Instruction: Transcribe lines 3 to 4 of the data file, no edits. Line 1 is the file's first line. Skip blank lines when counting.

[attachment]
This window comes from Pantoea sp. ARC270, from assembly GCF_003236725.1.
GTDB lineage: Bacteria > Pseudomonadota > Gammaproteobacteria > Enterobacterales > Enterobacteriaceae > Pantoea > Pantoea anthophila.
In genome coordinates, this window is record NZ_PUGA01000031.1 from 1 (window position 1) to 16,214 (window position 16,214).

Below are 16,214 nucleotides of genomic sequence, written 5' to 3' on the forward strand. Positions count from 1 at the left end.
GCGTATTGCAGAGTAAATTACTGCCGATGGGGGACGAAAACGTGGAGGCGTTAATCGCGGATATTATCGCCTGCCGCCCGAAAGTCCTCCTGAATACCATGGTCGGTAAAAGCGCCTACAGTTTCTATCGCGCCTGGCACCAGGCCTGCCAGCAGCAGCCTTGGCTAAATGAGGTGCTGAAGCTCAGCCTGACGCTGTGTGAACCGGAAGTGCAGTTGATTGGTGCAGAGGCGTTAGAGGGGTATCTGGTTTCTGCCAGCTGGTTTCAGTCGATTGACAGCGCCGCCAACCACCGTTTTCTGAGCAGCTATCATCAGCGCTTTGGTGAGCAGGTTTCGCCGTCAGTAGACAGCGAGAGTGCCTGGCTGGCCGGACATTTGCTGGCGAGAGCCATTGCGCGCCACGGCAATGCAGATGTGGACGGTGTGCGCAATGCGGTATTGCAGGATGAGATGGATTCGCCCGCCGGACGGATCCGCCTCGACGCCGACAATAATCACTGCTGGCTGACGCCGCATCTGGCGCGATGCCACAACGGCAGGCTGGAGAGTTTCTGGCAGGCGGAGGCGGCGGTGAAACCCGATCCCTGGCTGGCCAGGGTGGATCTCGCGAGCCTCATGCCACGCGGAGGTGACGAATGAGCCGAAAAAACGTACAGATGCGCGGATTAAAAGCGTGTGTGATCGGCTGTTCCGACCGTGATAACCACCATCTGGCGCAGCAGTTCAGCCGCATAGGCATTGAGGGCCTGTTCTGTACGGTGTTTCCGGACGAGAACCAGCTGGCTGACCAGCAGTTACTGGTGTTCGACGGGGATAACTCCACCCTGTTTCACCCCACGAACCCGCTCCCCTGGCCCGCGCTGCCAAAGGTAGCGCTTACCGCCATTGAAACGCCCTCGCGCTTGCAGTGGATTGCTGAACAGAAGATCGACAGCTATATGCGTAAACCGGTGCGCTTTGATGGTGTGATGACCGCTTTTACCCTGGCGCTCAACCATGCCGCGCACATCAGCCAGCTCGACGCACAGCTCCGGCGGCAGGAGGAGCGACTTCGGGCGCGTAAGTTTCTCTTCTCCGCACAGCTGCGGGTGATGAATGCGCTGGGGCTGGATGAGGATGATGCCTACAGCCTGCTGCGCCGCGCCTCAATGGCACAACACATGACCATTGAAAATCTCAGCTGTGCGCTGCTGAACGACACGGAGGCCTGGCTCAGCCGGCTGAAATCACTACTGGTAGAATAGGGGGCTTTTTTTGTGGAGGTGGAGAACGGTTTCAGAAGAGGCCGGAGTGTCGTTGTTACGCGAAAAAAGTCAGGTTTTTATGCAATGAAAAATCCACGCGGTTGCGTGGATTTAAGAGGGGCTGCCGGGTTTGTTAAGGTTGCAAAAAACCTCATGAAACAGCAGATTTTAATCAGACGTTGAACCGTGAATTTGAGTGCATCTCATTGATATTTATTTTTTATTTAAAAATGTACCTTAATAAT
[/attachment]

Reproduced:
In genome coordinates, this window is record NZ_PUGA01000031.1 from 1 (window position 1) to 16,214 (window position 16,214).

Below are 16,214 nucleotides of genomic sequence, written 5' to 3' on the forward strand. Positions count from 1 at the left end.